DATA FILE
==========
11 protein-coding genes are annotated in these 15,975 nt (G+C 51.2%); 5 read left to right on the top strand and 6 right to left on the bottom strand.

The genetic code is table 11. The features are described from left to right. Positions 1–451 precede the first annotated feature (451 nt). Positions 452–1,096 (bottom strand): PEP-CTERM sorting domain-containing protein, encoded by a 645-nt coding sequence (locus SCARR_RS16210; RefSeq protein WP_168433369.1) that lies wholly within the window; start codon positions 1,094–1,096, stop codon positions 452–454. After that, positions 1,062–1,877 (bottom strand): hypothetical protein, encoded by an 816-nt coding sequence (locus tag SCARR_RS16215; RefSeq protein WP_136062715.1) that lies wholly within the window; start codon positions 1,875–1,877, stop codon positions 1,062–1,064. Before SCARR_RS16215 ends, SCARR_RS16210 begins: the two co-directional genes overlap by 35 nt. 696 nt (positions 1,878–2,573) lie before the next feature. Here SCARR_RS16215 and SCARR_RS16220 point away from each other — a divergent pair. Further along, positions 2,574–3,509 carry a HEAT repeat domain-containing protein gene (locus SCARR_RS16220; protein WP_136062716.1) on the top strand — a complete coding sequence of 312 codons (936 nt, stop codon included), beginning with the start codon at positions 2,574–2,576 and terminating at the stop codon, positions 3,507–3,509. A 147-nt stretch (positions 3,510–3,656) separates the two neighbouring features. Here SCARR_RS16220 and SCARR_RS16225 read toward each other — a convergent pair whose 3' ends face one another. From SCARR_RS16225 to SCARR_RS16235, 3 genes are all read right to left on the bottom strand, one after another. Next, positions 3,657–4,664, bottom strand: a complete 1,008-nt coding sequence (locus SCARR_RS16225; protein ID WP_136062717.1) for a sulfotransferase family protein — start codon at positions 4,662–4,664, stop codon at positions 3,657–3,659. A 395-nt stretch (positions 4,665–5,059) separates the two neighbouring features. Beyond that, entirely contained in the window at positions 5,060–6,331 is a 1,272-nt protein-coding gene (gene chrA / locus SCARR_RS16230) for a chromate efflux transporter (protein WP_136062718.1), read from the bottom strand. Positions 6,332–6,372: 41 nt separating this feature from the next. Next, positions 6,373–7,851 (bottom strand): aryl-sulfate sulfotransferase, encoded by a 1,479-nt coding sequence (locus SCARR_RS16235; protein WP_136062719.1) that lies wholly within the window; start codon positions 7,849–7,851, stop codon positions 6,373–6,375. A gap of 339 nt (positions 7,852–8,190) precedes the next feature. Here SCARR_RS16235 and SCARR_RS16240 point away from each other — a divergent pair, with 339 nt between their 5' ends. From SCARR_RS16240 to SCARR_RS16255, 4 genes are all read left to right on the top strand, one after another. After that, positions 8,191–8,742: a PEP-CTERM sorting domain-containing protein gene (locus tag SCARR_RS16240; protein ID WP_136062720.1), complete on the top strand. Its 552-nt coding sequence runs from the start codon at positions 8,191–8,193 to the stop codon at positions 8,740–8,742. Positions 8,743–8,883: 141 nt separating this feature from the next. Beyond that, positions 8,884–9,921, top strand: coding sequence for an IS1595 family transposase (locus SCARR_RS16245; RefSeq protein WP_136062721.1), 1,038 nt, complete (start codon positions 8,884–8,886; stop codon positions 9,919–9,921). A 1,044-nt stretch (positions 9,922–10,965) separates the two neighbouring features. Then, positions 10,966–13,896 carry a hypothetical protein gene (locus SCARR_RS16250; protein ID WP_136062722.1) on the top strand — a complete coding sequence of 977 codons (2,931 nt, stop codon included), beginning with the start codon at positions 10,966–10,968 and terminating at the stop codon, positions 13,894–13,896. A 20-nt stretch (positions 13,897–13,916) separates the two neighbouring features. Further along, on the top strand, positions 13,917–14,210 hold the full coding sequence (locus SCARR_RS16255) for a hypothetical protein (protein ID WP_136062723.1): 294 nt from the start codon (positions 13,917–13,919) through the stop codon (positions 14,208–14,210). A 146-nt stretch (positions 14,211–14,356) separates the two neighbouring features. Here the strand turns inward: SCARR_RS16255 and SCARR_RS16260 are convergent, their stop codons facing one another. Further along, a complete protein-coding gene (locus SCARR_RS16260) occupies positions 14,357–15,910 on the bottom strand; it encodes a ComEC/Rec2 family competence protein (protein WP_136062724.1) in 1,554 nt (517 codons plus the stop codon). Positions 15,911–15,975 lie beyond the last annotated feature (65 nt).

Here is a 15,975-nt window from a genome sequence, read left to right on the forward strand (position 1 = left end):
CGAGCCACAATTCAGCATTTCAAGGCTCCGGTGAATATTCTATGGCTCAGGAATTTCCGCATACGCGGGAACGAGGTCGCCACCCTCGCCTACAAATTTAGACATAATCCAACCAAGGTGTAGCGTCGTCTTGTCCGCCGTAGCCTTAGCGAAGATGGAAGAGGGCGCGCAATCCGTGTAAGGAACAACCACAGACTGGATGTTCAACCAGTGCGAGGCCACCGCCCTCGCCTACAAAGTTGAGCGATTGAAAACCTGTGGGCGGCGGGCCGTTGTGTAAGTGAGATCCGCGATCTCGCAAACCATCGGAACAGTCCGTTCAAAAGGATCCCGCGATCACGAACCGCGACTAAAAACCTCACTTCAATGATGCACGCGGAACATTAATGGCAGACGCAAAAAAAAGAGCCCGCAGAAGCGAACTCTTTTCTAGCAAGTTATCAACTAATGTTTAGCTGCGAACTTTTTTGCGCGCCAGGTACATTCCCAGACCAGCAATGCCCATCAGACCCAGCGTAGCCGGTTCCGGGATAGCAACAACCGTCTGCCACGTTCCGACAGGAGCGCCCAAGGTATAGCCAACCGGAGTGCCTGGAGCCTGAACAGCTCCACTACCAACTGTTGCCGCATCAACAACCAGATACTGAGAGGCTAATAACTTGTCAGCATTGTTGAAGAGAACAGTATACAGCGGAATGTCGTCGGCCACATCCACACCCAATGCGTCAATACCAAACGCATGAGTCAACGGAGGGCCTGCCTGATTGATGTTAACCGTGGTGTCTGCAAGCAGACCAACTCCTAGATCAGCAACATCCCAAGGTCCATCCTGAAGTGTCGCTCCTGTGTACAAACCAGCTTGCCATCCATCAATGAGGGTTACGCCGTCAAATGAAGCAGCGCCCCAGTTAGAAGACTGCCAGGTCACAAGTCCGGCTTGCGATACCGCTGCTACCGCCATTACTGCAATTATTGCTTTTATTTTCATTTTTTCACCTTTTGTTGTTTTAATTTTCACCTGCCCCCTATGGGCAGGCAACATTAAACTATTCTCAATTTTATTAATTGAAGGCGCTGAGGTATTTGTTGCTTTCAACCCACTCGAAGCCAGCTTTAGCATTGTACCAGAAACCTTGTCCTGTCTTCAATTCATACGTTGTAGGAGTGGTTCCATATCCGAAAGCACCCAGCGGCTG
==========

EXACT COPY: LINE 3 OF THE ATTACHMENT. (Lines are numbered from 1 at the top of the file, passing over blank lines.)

Here is a 15,975-nt window from a genome sequence, read left to right on the forward strand (position 1 = left end):